The First DTS X Amplifier : Codenamed "いなか物"



 Denon Introduces The First DTS X equipped AV Amplifier: AVR X 9001 X


  • AVR-X9001 X

    フラッグシッモデWi-Fi, Bluetooth, DOLBY ATMOS, Auro3D, DTS X 対応16.4ch AVサラウンドレシーバー
    AVR X 9001 X(K:ブラック)

 
四月日発表
  



1 April 2015
Denon International
With the imminent release of DTS X, Denon is quietly rushing to put the finish touches to their new flagship model, which builds upon the success of the recently introduced 2014-2015 Atmos equipped models, and incorporate all the latest sound formats in their new AV receiver.

Code named the "Inakamono" (いなか物), this model has every bell and whistle that one can desire.

Starting with the 3D sound decoding formats, this new model will have built in Atmos, Auro-3D as well as DTS-X built in, and there's no need for buyer to wait for a firmware upgrade. Unlike previous models, it has the capacity for three different configurations, with instant uploading of the different Audyssey settings, and separate subwoofer and speaker outputs (unlike the current 7200 & other earlier models, which require the use of the second subwoofer output for the "Voice of God" channel).

Some basic specifications gleaned:

- 8 purpose built DSPs, twice that of the current models with twice the amount of RAM, thus making sure this model is future proof for any new sound formats
- Atmos, Auro and DTS-X ready out of the box
- 150w, 13 channels, all channels driven, doubling to 300W into 4ohms and stable into 2 ohms
- 13 channels active simultaneously
- 16 pre-outs and 4 subwoofer outputs
- XLR outputs for all pre-outs and 2 XLR inputs
- 10 HDMI inputs
- Fanless design, with 5kg of pure aluminum cooling fins and a central wind tunnel
- all input sockets are platinum plated for durability and conductance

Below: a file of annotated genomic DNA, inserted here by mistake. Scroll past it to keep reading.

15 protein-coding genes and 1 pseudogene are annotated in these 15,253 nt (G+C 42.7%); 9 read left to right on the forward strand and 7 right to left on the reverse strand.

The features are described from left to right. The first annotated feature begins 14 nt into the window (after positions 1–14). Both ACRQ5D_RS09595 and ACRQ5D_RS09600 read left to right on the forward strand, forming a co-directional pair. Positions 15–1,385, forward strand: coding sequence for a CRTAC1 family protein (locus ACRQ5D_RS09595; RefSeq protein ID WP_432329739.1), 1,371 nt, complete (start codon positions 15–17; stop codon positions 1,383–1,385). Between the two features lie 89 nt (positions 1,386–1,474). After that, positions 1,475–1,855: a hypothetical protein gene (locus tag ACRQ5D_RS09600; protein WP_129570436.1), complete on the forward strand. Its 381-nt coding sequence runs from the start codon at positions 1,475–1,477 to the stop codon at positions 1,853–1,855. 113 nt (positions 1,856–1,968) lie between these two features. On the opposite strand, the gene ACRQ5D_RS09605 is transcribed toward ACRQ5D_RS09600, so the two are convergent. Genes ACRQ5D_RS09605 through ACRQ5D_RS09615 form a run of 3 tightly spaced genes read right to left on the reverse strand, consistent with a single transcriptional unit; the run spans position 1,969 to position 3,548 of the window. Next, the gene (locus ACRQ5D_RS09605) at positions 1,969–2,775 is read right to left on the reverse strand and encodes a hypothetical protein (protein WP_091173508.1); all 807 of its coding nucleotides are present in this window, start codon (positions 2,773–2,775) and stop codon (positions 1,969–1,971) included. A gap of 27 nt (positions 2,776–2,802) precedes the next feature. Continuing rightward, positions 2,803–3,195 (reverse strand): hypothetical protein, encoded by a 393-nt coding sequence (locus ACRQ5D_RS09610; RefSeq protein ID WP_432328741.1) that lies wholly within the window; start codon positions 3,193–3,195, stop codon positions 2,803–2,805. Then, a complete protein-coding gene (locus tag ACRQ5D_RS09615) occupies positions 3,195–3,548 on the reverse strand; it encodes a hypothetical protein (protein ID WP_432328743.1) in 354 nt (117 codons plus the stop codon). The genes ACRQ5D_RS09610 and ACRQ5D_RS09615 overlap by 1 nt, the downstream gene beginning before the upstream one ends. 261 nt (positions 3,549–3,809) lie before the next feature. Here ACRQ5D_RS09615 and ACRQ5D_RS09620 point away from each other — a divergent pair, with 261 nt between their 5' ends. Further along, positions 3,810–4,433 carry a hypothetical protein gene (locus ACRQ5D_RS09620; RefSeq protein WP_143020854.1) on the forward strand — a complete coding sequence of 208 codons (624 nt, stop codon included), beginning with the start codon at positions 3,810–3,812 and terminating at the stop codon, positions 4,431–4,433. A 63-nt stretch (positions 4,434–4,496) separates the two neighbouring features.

- All new Audyssey Diamond: able to equalise 4 subwoofers, and a maximum of 20 speakers at once, and equipped with memory for 6 sound formats with switching on the fly (under 1 minute loading time).
- Bluetooth, Airplay & Kinetic Audio (BAKA) ready: a new sound format KINETIC has better range and sound quality compared to the current Airplay or Bluetooth technology
- Digital Uniform Mono Block power supply: capable of driving speakers down to 2 ohms and reaching a current supply of 35A all channels driven
- Assisted Stimulated Stereo (ASS) - a new way of playing back compressed sound formats without loss of quality
-  Denon-Link HD 2: replacing the current HD LINK. A new link with 10 Gb/s jitter free connection. This has been codenamed "鳥脳".
- Massive 800 Va Toriodal transformer, which is lined with a special Australian Merino Wool and pulled over the central cooling tunnel, also known as the "目" or "eye" in Japanese. The wool decreased flux transmission and reduces distortion
- A special battery mode for brown outs and also for better sound quality – the amp has a patented Denon Brownout Special (BS)  Auxiliary Power Mode that allows functioning in the event of outages, but more importantly for the fanatical audiophile, the option of an external battery power option which decreases any distortion due to an onboard power supply
- Sake soaked wooded feet to isolate the amp from potential vibrations
- Hand gesture recognition remote access: borrowing the technology from Wii, the aim has a special motion sensor that gives the user the ability to use hand gestures to navigate through the menus or control the functions


This amp is slated for market release on April 31st.